For matured and growing companies, as well as startup businesses, developing a company’s intellectual property portfolio is critical. Copyrights and trademarks of a company serve to protect the company’s proprietary information, procedures, data and brand. For many companies, this is the most valuable asset since its designs, procedures, and data serve as its corporate lifeblood. In addition, the intellectual property portfolio of a business is a valuable asset in an acquisition and can provide an identifiable and tangible value when factored into a purchase. Granada Corporate Law will guide each client through its intellectual property issues developing strategies to protect and expand each client’s intellectual property portfolio.
As we progress through the 21st century, the role and criticality of technology grows greater and greater in many businesses – making the importance of owning and protecting copyrightable material apparent. The U.S. Copyright Office along with various international groups serve as the authorities to protect such materials.
The U.S. Copyright Office enables an author of any original work of authorship to protect his or her work – thus, enabling authors of software, music, art, manuscripts, source code, and many other works to bookmark their rights as authors and owners. Granada Corporate Law will assist each client to register and shield copyrightable works and maximize its value.
Creating and maintaining a company’s brand is an expensive endeavor.
At the forefront of a company’s brand is its trademark. A trademark can include a word, phrase, symbol, or design (or any combination thereof) that identifies a company or its goods and services. The investment to create, develop, market test and eventually adopt a trademark is significant. In addition, registration of a trademark with the U.S. Patent and Trademark Office (USPTO) is critical to protect this investment. Granada Corporate Law will guide each client through the, at times, challenging phases of the USPTO’s registration process, which includes predicting the registerability of each trademark, as well as maintaining the protection of the registered trademark.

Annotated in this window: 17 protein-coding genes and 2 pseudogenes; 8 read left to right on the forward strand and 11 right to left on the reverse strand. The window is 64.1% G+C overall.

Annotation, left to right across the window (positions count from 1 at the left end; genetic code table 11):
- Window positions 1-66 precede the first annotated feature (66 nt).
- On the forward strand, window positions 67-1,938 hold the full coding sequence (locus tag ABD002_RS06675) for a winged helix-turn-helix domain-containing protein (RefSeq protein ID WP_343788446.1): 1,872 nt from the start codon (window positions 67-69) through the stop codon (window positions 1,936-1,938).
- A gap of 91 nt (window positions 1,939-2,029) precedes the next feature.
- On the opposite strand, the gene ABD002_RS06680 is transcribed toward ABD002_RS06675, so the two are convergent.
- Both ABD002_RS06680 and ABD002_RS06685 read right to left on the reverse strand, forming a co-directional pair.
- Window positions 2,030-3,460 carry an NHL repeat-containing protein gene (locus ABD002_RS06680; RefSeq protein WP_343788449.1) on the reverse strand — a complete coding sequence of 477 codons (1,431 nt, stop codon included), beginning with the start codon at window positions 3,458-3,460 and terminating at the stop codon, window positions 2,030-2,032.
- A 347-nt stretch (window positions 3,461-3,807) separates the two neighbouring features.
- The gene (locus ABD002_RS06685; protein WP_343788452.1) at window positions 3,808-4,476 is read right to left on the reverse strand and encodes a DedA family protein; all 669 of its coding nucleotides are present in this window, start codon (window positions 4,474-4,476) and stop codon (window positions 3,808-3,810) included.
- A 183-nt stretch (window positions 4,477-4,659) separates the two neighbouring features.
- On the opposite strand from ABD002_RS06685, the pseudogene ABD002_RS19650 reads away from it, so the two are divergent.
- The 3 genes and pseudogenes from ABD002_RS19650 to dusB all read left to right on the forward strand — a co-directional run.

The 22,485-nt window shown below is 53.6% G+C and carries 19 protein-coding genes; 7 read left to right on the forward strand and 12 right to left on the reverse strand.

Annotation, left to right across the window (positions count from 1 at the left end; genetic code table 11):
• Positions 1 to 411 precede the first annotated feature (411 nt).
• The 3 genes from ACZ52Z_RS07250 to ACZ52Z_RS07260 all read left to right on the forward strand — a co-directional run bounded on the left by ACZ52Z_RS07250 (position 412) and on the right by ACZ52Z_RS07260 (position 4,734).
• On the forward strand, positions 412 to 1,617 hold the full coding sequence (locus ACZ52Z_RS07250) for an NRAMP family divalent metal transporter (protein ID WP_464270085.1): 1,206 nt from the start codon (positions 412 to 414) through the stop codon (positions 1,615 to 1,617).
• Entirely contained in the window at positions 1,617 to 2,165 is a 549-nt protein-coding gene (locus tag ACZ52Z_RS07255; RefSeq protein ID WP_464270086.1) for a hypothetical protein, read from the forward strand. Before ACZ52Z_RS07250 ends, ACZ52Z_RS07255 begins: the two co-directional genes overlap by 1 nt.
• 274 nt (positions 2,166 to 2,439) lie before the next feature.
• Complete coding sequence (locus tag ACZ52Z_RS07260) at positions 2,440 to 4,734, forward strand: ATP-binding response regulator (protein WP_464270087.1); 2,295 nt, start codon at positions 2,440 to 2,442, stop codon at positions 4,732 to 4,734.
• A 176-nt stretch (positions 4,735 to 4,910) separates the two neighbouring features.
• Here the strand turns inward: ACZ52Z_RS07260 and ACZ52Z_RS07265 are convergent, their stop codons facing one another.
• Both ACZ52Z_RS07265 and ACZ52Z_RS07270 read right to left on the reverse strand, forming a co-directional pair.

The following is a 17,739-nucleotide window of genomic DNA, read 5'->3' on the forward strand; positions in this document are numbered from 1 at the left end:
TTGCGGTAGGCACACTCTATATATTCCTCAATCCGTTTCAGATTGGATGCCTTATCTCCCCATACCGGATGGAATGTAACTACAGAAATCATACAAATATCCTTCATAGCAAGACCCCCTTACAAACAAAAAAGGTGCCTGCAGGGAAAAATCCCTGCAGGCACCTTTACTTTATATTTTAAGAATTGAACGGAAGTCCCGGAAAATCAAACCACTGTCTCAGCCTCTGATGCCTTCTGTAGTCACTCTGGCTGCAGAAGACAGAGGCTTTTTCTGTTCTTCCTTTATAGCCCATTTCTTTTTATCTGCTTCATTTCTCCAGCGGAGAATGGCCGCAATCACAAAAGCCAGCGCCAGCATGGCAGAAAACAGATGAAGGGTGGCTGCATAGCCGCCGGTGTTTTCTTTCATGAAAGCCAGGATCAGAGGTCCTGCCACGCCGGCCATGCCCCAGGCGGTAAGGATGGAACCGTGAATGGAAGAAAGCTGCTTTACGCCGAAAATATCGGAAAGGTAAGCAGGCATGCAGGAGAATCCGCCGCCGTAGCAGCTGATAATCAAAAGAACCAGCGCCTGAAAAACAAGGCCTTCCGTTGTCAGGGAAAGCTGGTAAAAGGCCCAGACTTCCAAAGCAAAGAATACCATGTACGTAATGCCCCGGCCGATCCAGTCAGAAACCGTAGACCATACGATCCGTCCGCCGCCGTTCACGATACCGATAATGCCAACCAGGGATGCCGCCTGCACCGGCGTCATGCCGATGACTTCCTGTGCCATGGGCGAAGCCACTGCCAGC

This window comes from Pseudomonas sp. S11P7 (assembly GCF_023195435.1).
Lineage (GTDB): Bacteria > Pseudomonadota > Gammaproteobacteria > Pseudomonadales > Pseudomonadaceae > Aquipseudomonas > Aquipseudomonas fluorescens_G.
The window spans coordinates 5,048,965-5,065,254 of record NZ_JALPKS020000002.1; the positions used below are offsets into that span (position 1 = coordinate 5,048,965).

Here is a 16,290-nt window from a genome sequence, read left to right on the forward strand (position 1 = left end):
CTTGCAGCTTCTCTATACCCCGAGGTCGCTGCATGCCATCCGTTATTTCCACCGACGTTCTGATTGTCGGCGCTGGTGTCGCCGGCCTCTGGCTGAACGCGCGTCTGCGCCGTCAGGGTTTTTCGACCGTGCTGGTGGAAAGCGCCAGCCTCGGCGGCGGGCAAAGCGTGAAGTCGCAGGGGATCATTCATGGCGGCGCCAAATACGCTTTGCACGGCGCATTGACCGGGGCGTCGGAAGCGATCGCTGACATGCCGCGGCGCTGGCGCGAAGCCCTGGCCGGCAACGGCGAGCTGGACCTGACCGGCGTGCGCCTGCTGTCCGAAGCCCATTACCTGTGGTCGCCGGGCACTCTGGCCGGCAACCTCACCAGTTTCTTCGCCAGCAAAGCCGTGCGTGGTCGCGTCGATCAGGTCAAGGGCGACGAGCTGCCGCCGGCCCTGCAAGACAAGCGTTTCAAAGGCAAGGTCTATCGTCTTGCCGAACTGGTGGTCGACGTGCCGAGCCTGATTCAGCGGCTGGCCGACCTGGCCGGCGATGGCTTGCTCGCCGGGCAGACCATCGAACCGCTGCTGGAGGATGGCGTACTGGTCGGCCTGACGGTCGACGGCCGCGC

Non-Disclosure Agreements and Confidential Information
For any business there will be a need at multiple points in time to disclose confidential and proprietary information of the company to another party. Whether it be a day-to-day event, a situation to partner with another entity, or an opportunity to explore a business transaction, an exchange of confidential and proprietary information can be safely and intelligently completed. Granada Corporate Law will develop and implement strategies to protect such information by using tools, such as a one-way or mutual confidentiality and non-disclosure agreement OR a notification to return confidential information, which shall advise on the proper methods of protecting confidential information prior to its disclosure and preserving the confidentiality of such information.
For many businesses, having its customers access its solutions and services via its website is an everyday and needed occurrence. In particular, some companies that provide cloud based solutions and services have a supplemental need to define and advise its clients of the mutual obligations that extend in a client’s use of a company’s website.
In addition, federal and state laws have created mandatory requirements that each company must provide to each online user of its website.
Whether it is an e-commerce, informational, a business to consumer site or even a business blog, Granada Corporate Law advises its clients through the entire website development process.
Management and Enforcement of Intellectual Property Rights
Owning and using intellectual property is accompanied by the duty to monitor the protected intellectual property and preventing it from unauthorized use. On occasions, the author/owner of intellectual property can lose his or her ownership rights for failing to enforce and protect such ownership rights. Granada Corporate Law can assist in the monitoring and communication to enforce the ownership rights of each owner of intellectual property.